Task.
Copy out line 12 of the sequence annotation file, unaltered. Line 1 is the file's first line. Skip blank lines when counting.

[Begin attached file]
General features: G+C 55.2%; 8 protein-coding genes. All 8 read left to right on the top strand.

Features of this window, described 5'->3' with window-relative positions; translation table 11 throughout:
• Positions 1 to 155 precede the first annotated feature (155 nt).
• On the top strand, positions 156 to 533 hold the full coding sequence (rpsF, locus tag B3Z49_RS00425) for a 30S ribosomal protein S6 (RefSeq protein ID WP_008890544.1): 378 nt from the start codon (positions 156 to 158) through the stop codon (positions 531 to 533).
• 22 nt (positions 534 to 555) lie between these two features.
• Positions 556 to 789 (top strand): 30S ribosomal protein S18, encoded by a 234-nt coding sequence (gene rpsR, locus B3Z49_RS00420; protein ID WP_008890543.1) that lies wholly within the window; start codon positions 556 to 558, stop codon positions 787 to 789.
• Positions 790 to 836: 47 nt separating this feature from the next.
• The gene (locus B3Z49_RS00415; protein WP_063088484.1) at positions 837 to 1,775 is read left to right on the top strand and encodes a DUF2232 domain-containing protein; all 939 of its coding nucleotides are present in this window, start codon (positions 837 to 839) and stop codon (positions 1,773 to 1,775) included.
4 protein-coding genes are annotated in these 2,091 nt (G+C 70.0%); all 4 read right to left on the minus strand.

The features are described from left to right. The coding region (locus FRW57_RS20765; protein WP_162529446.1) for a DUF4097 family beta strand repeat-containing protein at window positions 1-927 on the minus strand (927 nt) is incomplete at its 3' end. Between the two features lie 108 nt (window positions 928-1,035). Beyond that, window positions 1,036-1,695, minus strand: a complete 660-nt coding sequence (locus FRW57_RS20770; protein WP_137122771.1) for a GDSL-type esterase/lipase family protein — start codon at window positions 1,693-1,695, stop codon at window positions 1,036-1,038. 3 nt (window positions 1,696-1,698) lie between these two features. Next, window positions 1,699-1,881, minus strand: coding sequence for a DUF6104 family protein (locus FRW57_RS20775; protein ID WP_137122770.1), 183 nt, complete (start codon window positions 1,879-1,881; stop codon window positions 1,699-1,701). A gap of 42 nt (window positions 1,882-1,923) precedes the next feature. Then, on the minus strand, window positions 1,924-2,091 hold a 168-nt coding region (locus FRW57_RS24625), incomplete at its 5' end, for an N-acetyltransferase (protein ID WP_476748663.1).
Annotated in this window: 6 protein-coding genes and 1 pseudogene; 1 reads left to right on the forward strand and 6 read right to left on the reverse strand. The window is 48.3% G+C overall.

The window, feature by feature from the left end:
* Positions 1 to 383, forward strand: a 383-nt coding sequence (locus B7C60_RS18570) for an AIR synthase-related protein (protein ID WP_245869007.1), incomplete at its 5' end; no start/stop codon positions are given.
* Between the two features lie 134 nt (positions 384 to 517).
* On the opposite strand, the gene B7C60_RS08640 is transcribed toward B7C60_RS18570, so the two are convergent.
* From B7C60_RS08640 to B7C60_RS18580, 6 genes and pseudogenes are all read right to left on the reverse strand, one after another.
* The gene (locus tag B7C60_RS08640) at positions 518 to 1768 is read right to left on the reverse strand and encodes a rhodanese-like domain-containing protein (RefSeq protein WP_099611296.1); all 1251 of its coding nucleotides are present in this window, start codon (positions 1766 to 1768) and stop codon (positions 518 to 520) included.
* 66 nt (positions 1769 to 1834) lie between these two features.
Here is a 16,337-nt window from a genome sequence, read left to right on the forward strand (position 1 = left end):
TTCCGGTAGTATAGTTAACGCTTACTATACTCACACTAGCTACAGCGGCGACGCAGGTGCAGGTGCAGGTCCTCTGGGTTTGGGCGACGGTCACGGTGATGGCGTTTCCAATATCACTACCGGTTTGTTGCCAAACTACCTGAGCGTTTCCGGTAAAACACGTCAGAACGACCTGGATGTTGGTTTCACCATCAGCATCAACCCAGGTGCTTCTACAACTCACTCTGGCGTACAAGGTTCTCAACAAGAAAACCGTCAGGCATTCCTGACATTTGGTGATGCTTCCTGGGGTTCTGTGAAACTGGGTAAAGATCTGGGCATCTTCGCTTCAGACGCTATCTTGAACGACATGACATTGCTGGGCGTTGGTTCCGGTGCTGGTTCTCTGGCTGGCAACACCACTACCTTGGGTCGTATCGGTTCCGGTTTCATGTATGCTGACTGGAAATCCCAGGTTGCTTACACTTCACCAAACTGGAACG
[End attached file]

The window, feature by feature from the left end: